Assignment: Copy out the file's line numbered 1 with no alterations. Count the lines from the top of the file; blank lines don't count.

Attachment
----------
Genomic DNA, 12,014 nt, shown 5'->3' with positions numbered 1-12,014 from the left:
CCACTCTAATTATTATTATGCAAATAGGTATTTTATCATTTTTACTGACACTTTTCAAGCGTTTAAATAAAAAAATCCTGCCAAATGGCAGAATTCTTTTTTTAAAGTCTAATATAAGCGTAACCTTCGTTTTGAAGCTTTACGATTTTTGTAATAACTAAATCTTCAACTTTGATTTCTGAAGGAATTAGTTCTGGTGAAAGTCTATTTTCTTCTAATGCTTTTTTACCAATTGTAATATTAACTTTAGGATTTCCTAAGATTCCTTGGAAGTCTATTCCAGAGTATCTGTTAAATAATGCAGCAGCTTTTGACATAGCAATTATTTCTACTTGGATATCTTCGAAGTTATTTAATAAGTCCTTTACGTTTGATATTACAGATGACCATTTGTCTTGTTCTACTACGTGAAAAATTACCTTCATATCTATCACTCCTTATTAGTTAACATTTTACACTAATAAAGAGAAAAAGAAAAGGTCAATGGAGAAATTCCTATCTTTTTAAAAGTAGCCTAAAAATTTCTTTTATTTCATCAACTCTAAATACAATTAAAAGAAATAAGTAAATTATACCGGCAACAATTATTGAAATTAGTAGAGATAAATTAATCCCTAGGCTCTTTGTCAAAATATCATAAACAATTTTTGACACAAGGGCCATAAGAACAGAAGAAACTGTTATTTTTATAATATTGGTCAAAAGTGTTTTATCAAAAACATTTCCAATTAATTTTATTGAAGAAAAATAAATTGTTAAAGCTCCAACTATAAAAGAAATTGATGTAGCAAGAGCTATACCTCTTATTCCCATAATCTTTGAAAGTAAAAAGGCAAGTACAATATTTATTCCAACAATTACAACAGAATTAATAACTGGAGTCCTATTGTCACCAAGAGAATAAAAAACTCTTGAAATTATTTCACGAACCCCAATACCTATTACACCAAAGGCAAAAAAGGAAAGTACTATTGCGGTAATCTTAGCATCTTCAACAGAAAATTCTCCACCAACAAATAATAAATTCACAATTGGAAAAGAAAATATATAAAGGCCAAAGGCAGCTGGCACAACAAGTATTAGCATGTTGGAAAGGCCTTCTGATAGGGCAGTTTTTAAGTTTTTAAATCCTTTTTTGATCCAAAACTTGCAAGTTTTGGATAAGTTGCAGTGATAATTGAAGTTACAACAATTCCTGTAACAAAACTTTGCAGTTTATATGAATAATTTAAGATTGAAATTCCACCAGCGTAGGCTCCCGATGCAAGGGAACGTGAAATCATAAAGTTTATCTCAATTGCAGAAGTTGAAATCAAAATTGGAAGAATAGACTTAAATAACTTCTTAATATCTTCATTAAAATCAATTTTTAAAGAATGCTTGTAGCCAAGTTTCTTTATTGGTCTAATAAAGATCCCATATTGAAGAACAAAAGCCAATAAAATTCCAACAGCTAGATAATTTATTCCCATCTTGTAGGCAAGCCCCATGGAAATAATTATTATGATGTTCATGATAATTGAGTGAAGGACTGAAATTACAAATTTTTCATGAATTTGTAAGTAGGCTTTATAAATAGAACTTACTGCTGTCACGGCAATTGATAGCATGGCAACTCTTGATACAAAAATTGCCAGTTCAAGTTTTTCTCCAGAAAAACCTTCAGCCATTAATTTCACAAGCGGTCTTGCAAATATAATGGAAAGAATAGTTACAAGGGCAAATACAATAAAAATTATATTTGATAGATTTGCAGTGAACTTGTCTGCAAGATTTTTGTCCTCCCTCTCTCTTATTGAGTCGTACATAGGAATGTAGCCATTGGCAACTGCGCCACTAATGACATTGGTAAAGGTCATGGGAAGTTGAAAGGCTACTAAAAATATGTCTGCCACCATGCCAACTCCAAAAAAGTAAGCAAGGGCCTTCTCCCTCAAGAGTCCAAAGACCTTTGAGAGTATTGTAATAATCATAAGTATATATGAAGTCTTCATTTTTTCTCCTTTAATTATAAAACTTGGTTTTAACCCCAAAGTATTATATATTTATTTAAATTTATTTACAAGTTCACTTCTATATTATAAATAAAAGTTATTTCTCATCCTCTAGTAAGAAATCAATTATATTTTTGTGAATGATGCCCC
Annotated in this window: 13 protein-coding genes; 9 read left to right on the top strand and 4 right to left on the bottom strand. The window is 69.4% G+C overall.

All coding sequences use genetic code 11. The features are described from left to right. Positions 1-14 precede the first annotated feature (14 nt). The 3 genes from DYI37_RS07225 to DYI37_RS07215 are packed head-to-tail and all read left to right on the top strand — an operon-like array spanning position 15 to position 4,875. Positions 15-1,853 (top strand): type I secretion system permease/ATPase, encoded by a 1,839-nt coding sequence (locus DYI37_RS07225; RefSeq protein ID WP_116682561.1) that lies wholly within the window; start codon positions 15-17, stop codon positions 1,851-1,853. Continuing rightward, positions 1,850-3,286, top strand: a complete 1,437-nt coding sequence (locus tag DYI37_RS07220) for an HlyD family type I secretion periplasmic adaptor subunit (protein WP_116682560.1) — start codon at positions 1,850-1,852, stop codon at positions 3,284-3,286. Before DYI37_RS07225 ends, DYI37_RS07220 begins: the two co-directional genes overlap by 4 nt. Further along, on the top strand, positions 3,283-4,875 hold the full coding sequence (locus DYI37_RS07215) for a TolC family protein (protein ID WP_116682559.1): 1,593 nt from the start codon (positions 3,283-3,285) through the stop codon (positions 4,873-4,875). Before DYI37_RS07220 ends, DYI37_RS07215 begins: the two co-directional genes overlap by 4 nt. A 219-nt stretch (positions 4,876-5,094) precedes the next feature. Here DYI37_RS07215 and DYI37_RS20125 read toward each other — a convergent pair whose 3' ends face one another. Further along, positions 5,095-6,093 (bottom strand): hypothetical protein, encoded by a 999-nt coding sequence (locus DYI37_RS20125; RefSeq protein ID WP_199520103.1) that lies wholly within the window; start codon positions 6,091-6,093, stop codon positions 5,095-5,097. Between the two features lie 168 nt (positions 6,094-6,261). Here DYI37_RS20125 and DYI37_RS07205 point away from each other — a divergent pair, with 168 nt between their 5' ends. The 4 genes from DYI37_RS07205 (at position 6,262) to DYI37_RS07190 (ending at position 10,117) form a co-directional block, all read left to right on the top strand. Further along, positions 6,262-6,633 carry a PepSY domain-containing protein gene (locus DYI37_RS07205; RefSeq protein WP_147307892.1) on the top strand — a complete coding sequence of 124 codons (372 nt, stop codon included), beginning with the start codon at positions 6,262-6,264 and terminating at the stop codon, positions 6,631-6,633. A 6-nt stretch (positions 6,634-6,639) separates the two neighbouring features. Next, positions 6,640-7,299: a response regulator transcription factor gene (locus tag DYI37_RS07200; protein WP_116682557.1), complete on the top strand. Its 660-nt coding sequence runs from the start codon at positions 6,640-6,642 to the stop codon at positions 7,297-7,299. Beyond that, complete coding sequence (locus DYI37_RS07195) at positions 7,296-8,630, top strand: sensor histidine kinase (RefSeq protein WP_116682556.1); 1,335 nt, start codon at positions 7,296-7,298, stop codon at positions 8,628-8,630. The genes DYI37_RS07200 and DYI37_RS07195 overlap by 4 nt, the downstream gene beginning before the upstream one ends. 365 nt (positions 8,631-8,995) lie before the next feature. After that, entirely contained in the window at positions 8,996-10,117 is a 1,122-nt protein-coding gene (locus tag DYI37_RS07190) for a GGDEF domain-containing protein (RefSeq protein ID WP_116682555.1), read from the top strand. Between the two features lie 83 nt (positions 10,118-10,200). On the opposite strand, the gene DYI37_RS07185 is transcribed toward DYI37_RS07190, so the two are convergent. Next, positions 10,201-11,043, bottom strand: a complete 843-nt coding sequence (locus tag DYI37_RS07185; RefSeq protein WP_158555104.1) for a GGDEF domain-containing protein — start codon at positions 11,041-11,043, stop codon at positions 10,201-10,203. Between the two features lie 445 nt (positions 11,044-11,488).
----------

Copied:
Genomic DNA, 12,014 nt, shown 5'->3' with positions numbered 1-12,014 from the left: